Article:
In the case of merger and acquisition transactions (“Transaction”), the signing of an agreement and realization of the Transaction typically occur at separate times. For this reason, parties may bind the Transaction planned to be completed in the future to certain conditions precedent (“CP”) with the agreement they will conclude, thus they want to ensure that the risks are minimized by taking the Transaction under protection in the intervening period until the closing date.
II. CONDITION PRECEDENT REGULATIONS IN MERGER & ACQUISITION AGREEMENTS
Parties of Transaction may bind realization of the closure corresponding to the time when the parties fulfill their obligations to each other simultaneously and fully with certain CP's when signing the agreement. CPs can be defined as a contractual condition that must be fulfilled before a right or obligation arises.
As a matter of fact, it has been accepted in Turkish Law that agreements can be made conditional and two different types of conditions have been regulated as delaying and disruptive. Unless otherwise agreed by the parties, agreements with delaying conditions will only be taken effect in case the condition is fulfilled. The CP's agreed by the parties in the Transactions are also a delaying condition for the completion of the Transaction and if the CPs are not fulfilled, the parties may avoid performance or attest the invalidity of the agreement regarding the Transaction.
The CP's can be foreseen for both the buyer (transferee) and the seller (transferor) and there is no limitation in terms of the CP's that the parties can agree on. Except for the CP's set for the purpose of perform or non-perform of an act contrary to the law or morality, any CP can be set forth freely by the parties as CPs. The purpose of the CP's is to ensure that the Transaction realizes in line with the will of the parties and to prevent the performance of the transaction in case of a situation contrary to the will of the parties. However, in practice, the parties usually draft the said CPs for the seller. In this context, significant benefits have been provided in behalf of the buyer. Particularly, the seller will ensure that all the necessary conditions have been met to manage in the ordinary course of business, not any assets are alienated from the target business to be taken over prior to the date of signature and the closing date and that no liability from the seller will occur before the buyer in case of acquisition of the business.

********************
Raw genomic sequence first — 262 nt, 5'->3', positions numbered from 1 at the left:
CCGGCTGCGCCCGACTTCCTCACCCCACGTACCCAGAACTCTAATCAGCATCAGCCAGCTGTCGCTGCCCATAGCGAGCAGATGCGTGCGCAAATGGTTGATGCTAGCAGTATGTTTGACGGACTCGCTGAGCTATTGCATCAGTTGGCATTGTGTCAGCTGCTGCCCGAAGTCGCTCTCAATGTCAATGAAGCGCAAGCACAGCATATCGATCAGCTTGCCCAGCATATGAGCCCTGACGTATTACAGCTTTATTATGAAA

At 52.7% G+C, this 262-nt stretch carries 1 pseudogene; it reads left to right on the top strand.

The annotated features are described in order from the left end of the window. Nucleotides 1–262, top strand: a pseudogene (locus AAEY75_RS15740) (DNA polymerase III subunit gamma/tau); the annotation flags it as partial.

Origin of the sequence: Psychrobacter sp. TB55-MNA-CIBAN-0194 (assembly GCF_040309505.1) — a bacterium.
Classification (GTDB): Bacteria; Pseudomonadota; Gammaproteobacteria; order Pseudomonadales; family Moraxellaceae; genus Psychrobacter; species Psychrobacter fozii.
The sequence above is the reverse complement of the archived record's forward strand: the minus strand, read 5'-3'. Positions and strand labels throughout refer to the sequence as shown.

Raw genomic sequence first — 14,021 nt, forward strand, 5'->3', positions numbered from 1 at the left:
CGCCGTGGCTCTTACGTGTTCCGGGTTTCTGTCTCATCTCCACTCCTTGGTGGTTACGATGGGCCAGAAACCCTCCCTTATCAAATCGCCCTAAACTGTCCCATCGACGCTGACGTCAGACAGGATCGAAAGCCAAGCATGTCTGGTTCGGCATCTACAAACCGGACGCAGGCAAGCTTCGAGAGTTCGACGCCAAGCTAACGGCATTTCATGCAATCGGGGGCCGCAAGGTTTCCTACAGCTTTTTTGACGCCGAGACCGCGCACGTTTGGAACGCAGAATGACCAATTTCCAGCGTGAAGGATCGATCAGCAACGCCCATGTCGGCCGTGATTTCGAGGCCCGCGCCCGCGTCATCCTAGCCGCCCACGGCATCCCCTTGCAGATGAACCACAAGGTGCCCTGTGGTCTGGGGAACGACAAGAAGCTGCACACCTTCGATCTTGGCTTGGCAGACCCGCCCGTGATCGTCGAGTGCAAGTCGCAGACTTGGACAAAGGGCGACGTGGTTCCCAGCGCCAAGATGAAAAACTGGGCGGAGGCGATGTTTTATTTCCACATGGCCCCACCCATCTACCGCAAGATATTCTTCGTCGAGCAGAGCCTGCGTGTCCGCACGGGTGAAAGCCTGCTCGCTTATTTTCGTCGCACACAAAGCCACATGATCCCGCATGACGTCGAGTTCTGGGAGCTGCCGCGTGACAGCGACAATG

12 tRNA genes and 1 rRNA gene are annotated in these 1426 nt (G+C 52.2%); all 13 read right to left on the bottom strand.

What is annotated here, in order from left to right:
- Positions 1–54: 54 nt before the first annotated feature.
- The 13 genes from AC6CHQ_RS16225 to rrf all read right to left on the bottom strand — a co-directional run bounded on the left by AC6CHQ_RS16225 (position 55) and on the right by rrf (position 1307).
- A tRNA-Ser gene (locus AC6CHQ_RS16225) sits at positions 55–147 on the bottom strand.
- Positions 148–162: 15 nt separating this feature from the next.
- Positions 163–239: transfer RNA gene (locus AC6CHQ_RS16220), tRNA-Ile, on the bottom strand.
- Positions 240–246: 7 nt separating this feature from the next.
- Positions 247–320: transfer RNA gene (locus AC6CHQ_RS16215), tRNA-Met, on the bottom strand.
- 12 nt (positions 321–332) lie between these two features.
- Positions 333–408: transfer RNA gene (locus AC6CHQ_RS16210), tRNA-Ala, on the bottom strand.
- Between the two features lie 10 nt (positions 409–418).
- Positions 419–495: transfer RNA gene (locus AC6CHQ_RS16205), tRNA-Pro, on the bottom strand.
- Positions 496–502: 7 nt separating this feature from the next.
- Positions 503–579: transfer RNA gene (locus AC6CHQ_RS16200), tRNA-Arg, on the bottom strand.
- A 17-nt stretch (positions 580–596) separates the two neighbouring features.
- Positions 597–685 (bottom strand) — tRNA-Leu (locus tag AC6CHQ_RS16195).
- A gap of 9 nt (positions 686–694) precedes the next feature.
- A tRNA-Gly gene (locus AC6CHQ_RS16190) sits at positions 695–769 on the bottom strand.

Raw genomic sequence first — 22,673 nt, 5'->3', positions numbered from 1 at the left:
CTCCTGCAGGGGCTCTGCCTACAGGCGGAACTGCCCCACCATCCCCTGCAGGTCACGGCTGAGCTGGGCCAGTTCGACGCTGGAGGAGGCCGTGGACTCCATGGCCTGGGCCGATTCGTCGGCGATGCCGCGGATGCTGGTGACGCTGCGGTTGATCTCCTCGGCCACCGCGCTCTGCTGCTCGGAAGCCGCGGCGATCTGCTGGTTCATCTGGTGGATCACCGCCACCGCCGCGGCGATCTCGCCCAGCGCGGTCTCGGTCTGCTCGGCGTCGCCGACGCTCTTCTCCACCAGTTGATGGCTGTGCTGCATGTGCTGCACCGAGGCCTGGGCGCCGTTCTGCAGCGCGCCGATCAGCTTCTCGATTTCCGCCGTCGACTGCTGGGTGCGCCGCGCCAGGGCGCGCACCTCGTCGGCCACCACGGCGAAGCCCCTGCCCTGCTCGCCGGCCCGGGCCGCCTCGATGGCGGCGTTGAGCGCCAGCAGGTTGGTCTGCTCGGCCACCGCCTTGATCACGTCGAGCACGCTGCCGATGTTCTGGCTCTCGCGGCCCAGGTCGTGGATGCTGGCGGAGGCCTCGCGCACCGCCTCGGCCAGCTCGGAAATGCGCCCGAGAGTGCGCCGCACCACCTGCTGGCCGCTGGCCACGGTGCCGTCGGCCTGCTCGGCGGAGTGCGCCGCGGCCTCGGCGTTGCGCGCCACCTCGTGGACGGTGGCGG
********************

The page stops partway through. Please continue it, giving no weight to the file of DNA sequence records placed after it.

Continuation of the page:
In this regard, while CPS are regulated in an agreement;
- Deadline for fulfillment of CP's
- Consequences of not fulfilling the CP's
- Steps to fulfill the CP's
- Determining and determining whether the CPs are fulfilled
should be determined in detail.
Before deciding on the aforementioned CP's, it is recommended that the parties determine the possible risks by making a legal due diligence assessment and decide on the CPs to eliminate or minimize these risks.
III. IN CONCLUSION
CPs are a contractual condition that must be fulfilled before a right or obligation arises. CPs are important contractual instruments that serve as gateways or barriers to the validity and/or general performance of the agreement. CPs are not only be meant to implement in merger and acquisition deals but also in a wide variety of contract types such as construction, real estate and supply.
Failure to fulfill the CPs will prevent the Transaction from realization, and at the same time, if a provision in this regard is drafted in the agreement signed in relation to the Transaction, it may result in the payment of penal clauses and/or compensation for damages by the party under responsibility.
CPs are not always easy to define and implement. In some cases, a provision may not appear as a CP but still make sense in the agreement as a CP, or a provision may appear as a CP but the CP may not be enforceable. In order to determine whether a provision is a CP or not, the CPs must be specified and fulfilled in the content of the agreement concluded in relation to the Transaction. If a CP is not sufficiently detailed, the provision may not qualify as a CP -in the event of a dispute- and failure to meet the CPs may constitute an ordinary breach of contractual obligations. In this respect, it is extremely important to draft detailed and clear-cut CPs specific to the type of the Transaction, the parties to the Transaction, and the sector for each Transaction.
The content of this article is intended to provide a general guide to the subject matter. Specialist advice should be sought about your specific circumstances.